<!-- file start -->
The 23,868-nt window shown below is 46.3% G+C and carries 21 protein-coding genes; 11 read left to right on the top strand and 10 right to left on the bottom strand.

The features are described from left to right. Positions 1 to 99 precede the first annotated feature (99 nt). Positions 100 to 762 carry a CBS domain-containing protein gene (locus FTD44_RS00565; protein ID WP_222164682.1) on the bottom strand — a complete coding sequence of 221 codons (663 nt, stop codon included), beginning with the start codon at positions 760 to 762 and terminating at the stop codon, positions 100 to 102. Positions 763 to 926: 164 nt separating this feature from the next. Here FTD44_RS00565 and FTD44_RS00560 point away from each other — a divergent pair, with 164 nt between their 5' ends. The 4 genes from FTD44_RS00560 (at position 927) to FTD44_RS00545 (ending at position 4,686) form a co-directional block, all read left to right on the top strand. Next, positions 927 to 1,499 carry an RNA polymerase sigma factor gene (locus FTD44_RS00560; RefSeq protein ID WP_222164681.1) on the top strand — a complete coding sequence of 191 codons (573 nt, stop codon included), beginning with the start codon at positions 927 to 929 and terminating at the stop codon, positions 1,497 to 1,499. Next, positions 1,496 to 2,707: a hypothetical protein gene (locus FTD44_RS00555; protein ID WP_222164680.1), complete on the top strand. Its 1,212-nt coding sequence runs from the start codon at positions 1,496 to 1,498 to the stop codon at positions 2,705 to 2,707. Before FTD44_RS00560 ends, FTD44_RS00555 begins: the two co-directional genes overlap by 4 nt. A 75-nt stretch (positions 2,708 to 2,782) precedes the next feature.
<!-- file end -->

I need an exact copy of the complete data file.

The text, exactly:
The 23,868-nt window shown below is 46.3% G+C and carries 21 protein-coding genes; 11 read left to right on the top strand and 10 right to left on the bottom strand.

The features are described from left to right. Positions 1 to 99 precede the first annotated feature (99 nt). Positions 100 to 762 carry a CBS domain-containing protein gene (locus FTD44_RS00565; protein ID WP_222164682.1) on the bottom strand — a complete coding sequence of 221 codons (663 nt, stop codon included), beginning with the start codon at positions 760 to 762 and terminating at the stop codon, positions 100 to 102. Positions 763 to 926: 164 nt separating this feature from the next. Here FTD44_RS00565 and FTD44_RS00560 point away from each other — a divergent pair, with 164 nt between their 5' ends. The 4 genes from FTD44_RS00560 (at position 927) to FTD44_RS00545 (ending at position 4,686) form a co-directional block, all read left to right on the top strand. Next, positions 927 to 1,499 carry an RNA polymerase sigma factor gene (locus FTD44_RS00560; RefSeq protein ID WP_222164681.1) on the top strand — a complete coding sequence of 191 codons (573 nt, stop codon included), beginning with the start codon at positions 927 to 929 and terminating at the stop codon, positions 1,497 to 1,499. Next, positions 1,496 to 2,707: a hypothetical protein gene (locus FTD44_RS00555; protein ID WP_222164680.1), complete on the top strand. Its 1,212-nt coding sequence runs from the start codon at positions 1,496 to 1,498 to the stop codon at positions 2,705 to 2,707. Before FTD44_RS00560 ends, FTD44_RS00555 begins: the two co-directional genes overlap by 4 nt. A 75-nt stretch (positions 2,708 to 2,782) precedes the next feature.